Bus Arbitration refers to the process by which the current bus master accesses and then leaves the control of the bus and passes it to another bus requesting processor unit. The controller that has access to a bus at an instance is known as a Bus master.
A conflict may arise if the number of DMA controllers or other controllers or processors try to access the common bus at the same time, but access can be given to only one of those. Only one processor or controller can be Bus master at the same point in time. To resolve these conflicts, the Bus Arbitration procedure is implemented to coordinate the activities of all devices requesting memory transfers. The selection of the bus master must take into account the needs of various devices by establishing a priority system for gaining access to the bus. The Bus Arbiter decides who would become the current bus master.
There are two approaches to bus arbitration:
- Centralized bus arbitration –
A single bus arbiter performs the required arbitration.
- Distributed bus arbitration –
All devices participating in the selection of the next bus master.
Methods of Centralized BUS Arbitration –
There are three bus arbitration methods:
(i) Daisy Chaining method –
It is a simple and cheaper method where all the bus masters use the same line for making bus requests. The bus grant signal serially propagates through each master until it encounters the first one that is requesting access to the bus. This master blocks the propagation of the bus grant signal, therefore any other requesting module will not receive the grant signal and hence cannot access the bus.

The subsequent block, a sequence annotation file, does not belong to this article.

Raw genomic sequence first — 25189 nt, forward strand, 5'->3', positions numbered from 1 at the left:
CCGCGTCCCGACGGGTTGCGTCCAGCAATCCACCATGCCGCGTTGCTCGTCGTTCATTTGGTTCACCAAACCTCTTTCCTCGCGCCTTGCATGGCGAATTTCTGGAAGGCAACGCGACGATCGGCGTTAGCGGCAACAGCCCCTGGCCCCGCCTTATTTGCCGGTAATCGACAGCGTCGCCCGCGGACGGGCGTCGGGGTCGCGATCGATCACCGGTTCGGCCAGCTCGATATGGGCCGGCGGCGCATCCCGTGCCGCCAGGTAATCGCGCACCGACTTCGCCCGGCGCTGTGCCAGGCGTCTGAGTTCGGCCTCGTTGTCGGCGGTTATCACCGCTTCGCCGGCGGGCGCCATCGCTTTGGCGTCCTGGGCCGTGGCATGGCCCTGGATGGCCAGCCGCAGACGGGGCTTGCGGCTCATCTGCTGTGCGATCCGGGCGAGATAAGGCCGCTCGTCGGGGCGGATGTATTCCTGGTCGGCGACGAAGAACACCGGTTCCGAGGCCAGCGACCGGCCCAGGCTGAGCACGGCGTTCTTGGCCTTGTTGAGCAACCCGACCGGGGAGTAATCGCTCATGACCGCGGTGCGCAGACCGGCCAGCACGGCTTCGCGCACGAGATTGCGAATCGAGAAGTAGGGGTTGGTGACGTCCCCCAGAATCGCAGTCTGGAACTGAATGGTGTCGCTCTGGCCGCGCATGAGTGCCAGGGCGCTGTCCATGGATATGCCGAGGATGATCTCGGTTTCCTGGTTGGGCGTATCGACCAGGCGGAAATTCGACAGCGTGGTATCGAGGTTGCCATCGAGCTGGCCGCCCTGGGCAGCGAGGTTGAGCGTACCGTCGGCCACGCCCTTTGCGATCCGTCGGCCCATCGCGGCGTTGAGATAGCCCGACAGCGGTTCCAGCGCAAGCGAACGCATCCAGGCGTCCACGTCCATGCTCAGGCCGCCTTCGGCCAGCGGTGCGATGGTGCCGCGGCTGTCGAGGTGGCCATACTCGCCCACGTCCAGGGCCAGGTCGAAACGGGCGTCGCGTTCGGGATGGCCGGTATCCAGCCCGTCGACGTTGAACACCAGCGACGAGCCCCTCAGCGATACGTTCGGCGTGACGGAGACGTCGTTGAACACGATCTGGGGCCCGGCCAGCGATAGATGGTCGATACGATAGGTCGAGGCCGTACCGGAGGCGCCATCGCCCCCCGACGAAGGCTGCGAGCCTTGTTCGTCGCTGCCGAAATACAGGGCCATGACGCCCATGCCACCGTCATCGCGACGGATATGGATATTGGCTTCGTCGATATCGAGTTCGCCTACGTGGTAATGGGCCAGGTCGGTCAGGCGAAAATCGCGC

During any bus cycle, the bus master may be any device – the processor or any DMA controller unit, connected to the bus.
- Simplicity and Scalability.
- The user can add more devices anywhere along the chain, up to a certain maximum value.
- The value of priority assigned to a device depends on the position of the master bus.
- Propagation delay arises in this method.
- If one device fails then the entire system will stop working.
(ii) Polling or Rotating Priority method –
In this, the controller is used to generate the address for the master(unique priority), the number of address lines required depends on the number of masters connected in the system. The controller generates a sequence of master addresses. When the requesting master recognizes its address, it activates the busy line and begins to use the bus.
- This method does not favor any particular device and processor.
- The method is also quite simple.
- If one device fails then the entire system will not stop working.
- Adding bus masters is difficult as increases the number of address lines of the circuit.
(iii) Fixed priority or Independent Request method –
In this, each master has a separate pair of bus request and bus grant lines and each pair has a priority assigned to it.
The built-in priority decoder within the controller selects the highest priority request and asserts the corresponding bus grant signal.
- This method generates a fast response.
- Hardware cost is high as a large no. of control lines is required.
Distributed BUS Arbitration :
In this, all devices participate in the selection of the next bus master. Each device on the bus is assigned a 4bit identification number. The priority of the device will be determined by the generated ID.
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